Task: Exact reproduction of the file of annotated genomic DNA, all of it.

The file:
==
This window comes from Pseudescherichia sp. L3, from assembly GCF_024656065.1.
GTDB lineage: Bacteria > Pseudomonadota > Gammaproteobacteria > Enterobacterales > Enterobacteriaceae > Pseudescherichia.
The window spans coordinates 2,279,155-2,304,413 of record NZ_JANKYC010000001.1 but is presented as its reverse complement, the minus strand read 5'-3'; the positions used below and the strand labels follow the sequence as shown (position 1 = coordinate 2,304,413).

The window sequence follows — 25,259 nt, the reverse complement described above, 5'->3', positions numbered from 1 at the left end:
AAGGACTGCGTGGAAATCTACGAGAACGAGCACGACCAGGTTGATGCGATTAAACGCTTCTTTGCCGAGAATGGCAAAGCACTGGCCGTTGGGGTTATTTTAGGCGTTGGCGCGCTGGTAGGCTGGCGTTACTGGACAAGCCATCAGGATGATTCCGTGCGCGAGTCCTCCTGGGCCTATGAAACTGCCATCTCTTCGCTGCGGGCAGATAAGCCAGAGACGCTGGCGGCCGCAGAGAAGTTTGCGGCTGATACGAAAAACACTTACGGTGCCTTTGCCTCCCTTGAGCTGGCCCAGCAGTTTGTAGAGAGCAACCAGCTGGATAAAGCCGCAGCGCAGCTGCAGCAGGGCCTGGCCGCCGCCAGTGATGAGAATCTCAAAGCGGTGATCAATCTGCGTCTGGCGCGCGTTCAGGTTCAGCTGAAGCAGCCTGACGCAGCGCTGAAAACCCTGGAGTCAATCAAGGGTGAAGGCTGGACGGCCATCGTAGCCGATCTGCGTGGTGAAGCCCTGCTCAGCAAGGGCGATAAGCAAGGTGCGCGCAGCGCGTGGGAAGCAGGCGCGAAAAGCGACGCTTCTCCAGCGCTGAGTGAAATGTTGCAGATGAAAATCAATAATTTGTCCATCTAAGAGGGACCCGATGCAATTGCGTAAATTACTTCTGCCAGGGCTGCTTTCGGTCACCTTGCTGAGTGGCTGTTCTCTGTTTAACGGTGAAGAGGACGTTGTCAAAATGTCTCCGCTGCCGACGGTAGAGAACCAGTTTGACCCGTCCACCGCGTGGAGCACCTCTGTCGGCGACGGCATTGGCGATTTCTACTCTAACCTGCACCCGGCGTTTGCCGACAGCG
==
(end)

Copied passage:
This window comes from Pseudescherichia sp. L3, from assembly GCF_024656065.1.
GTDB lineage: Bacteria > Pseudomonadota > Gammaproteobacteria > Enterobacterales > Enterobacteriaceae > Pseudescherichia.
The window spans coordinates 2,279,155-2,304,413 of record NZ_JANKYC010000001.1 but is presented as its reverse complement, the minus strand read 5'-3'; the positions used below and the strand labels follow the sequence as shown (position 1 = coordinate 2,304,413).

The window sequence follows — 25,259 nt, the reverse complement described above, 5'->3', positions numbered from 1 at the left end:
AAGGACTGCGTGGAAATCTACGAGAACGAGCACGACCAGGTTGATGCGATTAAACGCTTCTTTGCCGAGAATGGCAAAGCACTGGCCGTTGGGGTTATTTTAGGCGTTGGCGCGCTGGTAGGCTGGCGTTACTGGACAAGCCATCAGGATGATTCCGTGCGCGAGTCCTCCTGGGCCTATGAAACTGCCATCTCTTCGCTGCGGGCAGATAAGCCAGAGACGCTGGCGGCCGCAGAGAAGTTTGCGGCTGATACGAAAAACACTTACGGTGCCTTTGCCTCCCTTGAGCTGGCCCAGCAGTTTGTAGAGAGCAACCAGCTGGATAAAGCCGCAGCGCAGCTGCAGCAGGGCCTGGCCGCCGCCAGTGATGAGAATCTCAAAGCGGTGATCAATCTGCGTCTGGCGCGCGTTCAGGTTCAGCTGAAGCAGCCTGACGCAGCGCTGAAAACCCTGGAGTCAATCAAGGGTGAAGGCTGGACGGCCATCGTAGCCGATCTGCGTGGTGAAGCCCTGCTCAGCAAGGGCGATAAGCAAGGTGCGCGCAGCGCGTGGGAAGCAGGCGCGAAAAGCGACGCTTCTCCAGCGCTGAGTGAAATGTTGCAGATGAAAATCAATAATTTGTCCATCTAAGAGGGACCCGATGCAATTGCGTAAATTACTTCTGCCAGGGCTGCTTTCGGTCACCTTGCTGAGTGGCTGTTCTCTGTTTAACGGTGAAGAGGACGTTGTCAAAATGTCTCCGCTGCCGACGGTAGAGAACCAGTTTGACCCGTCCACCGCGTGGAGCACCTCTGTCGGCGACGGCATTGGCGATTTCTACTCTAACCTGCACCCGGCGTTTGCCGACAGCG